Berlin, 26. June 2023 – Generation Z, those born in 1993 and later, are the first generation to have grown up in a digital world from an early age: Their money habits have most likely been influenced by the internet and social media. A representative survey of 1,000 Germans – including 291 adult members of Generation Z – by PAIR Finance and the Fresenius University of Applied Sciences in Hamburg, Germany, has now been published to find out how the generation is faring financially and how they feel about debt and debt collection.
As young adults, members of Generation Z have less experience of debt than other generations. Despite this, almost half (45%) have missed a payment and received a reminder. Almost a quarter (23%) have been contacted by a debt collection agency. The most common reason for missing a payment was forgetting to pay the outstanding bill (40%), followed by lack of money (16%) and overlooking the bill (9%). Half of respondents (45%) described their experience of debt collection as positive or neutral, the other half as negative (54%).
Payment by instalments is becoming increasingly popular. As a result, debt deferral is also on the rise. Not surprisingly, attitudes towards debt and debt collection are also changing. Both are perceived as more acceptable by younger consumers than by older generations. In addition to a generally more positive attitude towards debt collection, there is also a greater willingness to talk about debt: When asked if they would tell a friend if they were contacted by a debt collector, two thirds of Gen Z (66%) said yes. A quarter (24%) prefer to keep their debts to themselves.
“Generation Z has a more positive attitude towards debt overall and is more open about debt collection experiences than previous generations,” says Prof. Dr. Minou Goetze, Professor of Decision Psychology at Fresenius University in Hamburg and head of the study. “Overall, this is a development with implications for society as a whole. Taking on debt at an early age can lead to long-term financial problems and a higher risk of debt throughout life. The lower repayment rates can also have a negative impact on the economy”.
When it came to paying an outstanding bill in collections, more than half of respondents preferred to pay using PayPal (46%), while other payment methods such as manual bank transfer (29%), credit card (8%) or Apple Pay (3%) were less frequently cited as popular options.
Gender, income and age within Gen Z also showed an impact on payment method preference. Young women were more likely than young men to prefer manual transfers via Klarna. Higher income was a significant predictor of preference for Apple Pay. Younger people in Gen Z are more likely to prefer Apple Pay.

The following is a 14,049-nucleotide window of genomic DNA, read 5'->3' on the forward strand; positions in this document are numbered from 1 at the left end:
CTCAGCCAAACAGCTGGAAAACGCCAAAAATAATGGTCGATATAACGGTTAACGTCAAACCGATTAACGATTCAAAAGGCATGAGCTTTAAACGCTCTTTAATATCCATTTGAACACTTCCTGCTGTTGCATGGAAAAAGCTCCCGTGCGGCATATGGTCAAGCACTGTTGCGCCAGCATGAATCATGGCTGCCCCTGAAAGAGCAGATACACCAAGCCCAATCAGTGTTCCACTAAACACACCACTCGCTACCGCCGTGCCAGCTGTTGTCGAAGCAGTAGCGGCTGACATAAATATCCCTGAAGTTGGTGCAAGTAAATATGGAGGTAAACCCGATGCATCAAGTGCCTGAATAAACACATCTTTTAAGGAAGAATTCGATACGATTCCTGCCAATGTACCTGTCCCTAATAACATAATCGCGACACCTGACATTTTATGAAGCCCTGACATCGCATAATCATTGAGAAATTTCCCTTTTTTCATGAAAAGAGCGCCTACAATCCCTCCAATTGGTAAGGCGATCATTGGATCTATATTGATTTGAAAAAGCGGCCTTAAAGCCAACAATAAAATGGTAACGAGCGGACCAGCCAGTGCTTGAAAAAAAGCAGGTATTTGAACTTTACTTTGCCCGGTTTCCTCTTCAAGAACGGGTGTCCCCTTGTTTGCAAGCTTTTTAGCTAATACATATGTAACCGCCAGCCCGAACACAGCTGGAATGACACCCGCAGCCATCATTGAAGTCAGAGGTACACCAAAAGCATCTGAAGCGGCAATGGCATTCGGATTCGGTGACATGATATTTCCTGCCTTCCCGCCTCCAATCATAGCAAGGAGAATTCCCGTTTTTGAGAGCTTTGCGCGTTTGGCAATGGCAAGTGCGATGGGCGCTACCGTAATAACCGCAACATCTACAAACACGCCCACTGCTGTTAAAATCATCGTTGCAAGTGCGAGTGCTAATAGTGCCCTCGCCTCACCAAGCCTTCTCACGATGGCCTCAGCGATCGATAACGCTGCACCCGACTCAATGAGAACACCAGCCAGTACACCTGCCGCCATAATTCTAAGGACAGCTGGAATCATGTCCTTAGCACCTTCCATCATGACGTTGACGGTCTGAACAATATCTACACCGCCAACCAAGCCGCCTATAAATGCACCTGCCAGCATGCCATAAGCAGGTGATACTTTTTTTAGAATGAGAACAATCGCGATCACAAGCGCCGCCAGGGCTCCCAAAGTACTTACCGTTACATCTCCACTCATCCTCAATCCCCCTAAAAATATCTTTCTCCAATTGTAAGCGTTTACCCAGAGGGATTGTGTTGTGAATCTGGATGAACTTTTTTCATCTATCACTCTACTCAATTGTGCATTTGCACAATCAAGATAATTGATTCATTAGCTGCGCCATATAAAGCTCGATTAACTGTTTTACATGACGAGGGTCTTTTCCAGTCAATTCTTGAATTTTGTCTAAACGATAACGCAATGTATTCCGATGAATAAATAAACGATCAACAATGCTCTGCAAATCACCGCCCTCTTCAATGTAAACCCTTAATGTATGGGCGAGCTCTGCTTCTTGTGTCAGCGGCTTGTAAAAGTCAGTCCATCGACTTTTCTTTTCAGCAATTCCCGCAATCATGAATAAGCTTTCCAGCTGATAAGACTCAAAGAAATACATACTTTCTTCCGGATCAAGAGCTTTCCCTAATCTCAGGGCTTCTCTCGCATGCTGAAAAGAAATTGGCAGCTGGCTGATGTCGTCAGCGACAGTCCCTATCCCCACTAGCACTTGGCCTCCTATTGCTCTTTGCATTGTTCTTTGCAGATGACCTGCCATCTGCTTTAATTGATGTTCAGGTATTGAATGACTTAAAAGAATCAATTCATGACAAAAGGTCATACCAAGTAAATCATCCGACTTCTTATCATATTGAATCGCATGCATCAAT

In terms of communication channel preferences, the survey results show that email was the most preferred and phone calls the least.
Specifically, email payment reminders were most frequently cited as a preferred channel by Gen Z (51%), closely followed by letters (36%) and Whatsapp (8%), while other channels such as SMS (4%) or phone calls (0.69%) were less frequently cited as a preferred option.
Whatsapp payment reminders are preferred by higher income consumers. Text messages are preferred by those living in urban areas. Gen Z women prefer letters more than men.
In terms of time of day, lunchtime (30%) and the afternoon (30%) were the most popular times for Gen Z to receive payment reminders. Morning was cited as a preferred time by a quarter (26%). In particular, female respondents were more likely than young men to prefer to receive notifications at lunchtime. The latter preferred the afternoon. In terms of income, Gen Z consumers with lower incomes were more likely to choose the evening as the ideal communication time.
“The survey provides insights to better meet the communication and payment preferences of Generation Z,” says Dr Sebastian Clajus, behavioural economist and head of the behavioural science team at PAIR Finance. “The results confirm that classic communication strategies, which may still work well for older people, are less suitable for younger age cohorts. It takes a very differentiated and individual approach and support to successfully reach Gen Z.”
“By adapting to the new needs of Generation Z, businesses can not only improve the customer experience, but also increase the likelihood of successful collections,” said Stephan Stricker, founder and CEO of PAIR Finance. “Advances in AI technology are already delivering impressive benefits for personalised communication with consumers* in debt collection. In the future, artificial intelligence will be able to help people avoid or settle their debts even better.”
About the survey:
The representative survey was conducted online by Fresenius University of Applied Sciences Hamburg and PAIR Finance in 2022 in Germany among 1,000 adults aged 18-60. Of these, 291 are adult members of Generation Z (18-30 years old). The study, “Consumer Preferences and attitudes towards debt collection: A Cross-Generational Investigation” has undergone a peer review process and has recently been published in the International Journal of Marketing Studies.